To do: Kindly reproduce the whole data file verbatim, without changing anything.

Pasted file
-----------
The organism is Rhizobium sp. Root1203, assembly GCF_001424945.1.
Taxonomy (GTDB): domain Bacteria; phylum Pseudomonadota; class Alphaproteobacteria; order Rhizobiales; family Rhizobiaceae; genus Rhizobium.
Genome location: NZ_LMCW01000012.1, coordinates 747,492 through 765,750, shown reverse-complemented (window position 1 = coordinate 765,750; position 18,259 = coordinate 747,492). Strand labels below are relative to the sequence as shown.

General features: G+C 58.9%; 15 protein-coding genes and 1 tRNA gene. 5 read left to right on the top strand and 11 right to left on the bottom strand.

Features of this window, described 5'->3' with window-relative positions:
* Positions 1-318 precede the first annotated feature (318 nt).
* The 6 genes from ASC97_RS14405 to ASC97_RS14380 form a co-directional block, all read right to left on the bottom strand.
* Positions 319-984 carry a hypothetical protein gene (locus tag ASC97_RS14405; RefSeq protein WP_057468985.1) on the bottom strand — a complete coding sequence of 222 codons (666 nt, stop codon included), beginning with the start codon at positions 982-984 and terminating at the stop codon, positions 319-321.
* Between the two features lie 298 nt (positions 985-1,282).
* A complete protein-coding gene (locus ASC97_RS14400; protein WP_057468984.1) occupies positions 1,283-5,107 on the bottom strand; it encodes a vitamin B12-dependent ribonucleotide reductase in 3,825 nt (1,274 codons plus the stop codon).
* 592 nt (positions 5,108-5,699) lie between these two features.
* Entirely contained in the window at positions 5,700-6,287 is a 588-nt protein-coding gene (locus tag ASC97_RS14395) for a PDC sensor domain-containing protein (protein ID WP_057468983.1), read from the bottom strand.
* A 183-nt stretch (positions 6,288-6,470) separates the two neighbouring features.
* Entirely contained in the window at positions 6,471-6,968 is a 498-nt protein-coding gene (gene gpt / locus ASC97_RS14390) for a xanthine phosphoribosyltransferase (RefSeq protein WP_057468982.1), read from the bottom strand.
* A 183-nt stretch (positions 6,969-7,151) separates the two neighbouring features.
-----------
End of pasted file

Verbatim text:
The organism is Rhizobium sp. Root1203, assembly GCF_001424945.1.
Taxonomy (GTDB): domain Bacteria; phylum Pseudomonadota; class Alphaproteobacteria; order Rhizobiales; family Rhizobiaceae; genus Rhizobium.
Genome location: NZ_LMCW01000012.1, coordinates 747,492 through 765,750, shown reverse-complemented (window position 1 = coordinate 765,750; position 18,259 = coordinate 747,492). Strand labels below are relative to the sequence as shown.

General features: G+C 58.9%; 15 protein-coding genes and 1 tRNA gene. 5 read left to right on the top strand and 11 right to left on the bottom strand.

Features of this window, described 5'->3' with window-relative positions:
* Positions 1-318 precede the first annotated feature (318 nt).
* The 6 genes from ASC97_RS14405 to ASC97_RS14380 form a co-directional block, all read right to left on the bottom strand.
* Positions 319-984 carry a hypothetical protein gene (locus tag ASC97_RS14405; RefSeq protein WP_057468985.1) on the bottom strand — a complete coding sequence of 222 codons (666 nt, stop codon included), beginning with the start codon at positions 982-984 and terminating at the stop codon, positions 319-321.
* Between the two features lie 298 nt (positions 985-1,282).
* A complete protein-coding gene (locus ASC97_RS14400; protein WP_057468984.1) occupies positions 1,283-5,107 on the bottom strand; it encodes a vitamin B12-dependent ribonucleotide reductase in 3,825 nt (1,274 codons plus the stop codon).
* 592 nt (positions 5,108-5,699) lie between these two features.
* Entirely contained in the window at positions 5,700-6,287 is a 588-nt protein-coding gene (locus tag ASC97_RS14395) for a PDC sensor domain-containing protein (protein ID WP_057468983.1), read from the bottom strand.
* A 183-nt stretch (positions 6,288-6,470) separates the two neighbouring features.
* Entirely contained in the window at positions 6,471-6,968 is a 498-nt protein-coding gene (gene gpt / locus ASC97_RS14390) for a xanthine phosphoribosyltransferase (RefSeq protein WP_057468982.1), read from the bottom strand.
* A 183-nt stretch (positions 6,969-7,151) separates the two neighbouring features.